The IRS reports that 75 percent of filers received a tax refund in 2017, with an average refund of $2,763. No matter the amount of your tax refund this year, you can find ways to make it go further. Here are some tips for stretching those dollars.
Putting some of your refund dollars toward something just for you now can make for a nice treat. Just spend within reason. A little something now, may also help curb the desire to make a larger impulse buy.
Add to your IRA
Another way to help yourself is by adding some or all of your refund to an Individual Retirement Account (IRA). This is a good way to boost your retirement savings. If you haven’t started an IRA, this is an easy way to do so.
With a Traditional IRA, contributions may be tax deductible. You’re only taxed on the deductible contributions you’ve made and the earnings you’ve received over time when you make withdrawals. A Roth IRA allows you tax-free withdrawals if you meet certain IRS rules.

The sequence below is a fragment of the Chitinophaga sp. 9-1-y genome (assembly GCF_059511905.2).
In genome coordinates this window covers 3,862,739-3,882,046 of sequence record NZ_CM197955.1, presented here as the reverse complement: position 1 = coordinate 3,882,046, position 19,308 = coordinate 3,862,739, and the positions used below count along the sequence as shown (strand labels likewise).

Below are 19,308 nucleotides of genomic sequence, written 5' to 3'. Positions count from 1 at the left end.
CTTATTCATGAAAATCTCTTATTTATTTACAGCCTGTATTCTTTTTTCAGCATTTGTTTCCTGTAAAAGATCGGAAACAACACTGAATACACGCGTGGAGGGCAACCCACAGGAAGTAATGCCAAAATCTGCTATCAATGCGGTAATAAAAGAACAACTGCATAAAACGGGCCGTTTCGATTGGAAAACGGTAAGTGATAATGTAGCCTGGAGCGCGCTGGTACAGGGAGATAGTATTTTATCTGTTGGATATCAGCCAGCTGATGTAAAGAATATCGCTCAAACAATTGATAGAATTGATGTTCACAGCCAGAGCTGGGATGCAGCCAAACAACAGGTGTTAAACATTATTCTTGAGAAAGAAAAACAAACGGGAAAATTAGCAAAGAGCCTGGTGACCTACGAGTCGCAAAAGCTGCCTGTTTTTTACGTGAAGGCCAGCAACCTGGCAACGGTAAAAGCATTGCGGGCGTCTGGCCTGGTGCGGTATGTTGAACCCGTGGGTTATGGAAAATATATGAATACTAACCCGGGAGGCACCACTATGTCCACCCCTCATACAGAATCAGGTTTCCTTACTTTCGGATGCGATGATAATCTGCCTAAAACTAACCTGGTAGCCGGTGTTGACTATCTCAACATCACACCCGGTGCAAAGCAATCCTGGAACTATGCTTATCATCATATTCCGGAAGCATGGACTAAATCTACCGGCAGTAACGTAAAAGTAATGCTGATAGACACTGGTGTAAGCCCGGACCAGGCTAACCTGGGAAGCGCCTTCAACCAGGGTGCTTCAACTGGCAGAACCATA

The IRS’ contribution limits page will indicate what the annual limits are.
Establish a rainy day fund
Use your tax refund to get started on a rainy day fund or to boost current savings. Set a goal to keep at least three to six months of living expenses on hand for unexpected situations, such as a health problem that keeps you from earning a paycheck.
Add your funds to a Money Market Account, which typically carries a higher dividend than a basic savings account. Save the money for a true emergency. Skip the debit card.
Pay off credit cards
This option may not be as exciting as a new flat screen TV, but the less attractive option is sometimes the one that makes the most sense. Because your credit cards likely carry the highest interest rate among your debts, start here. If you can knock down — or knock out — this debt with your refund, think of all the money you’ll save in interest alone.
Make your money work for you by putting your tax refund to good use.
Article provided by Local Government Federal Credit Union.
The advice provided is for informational purposes only. Contact a financial advisor for additional guidance.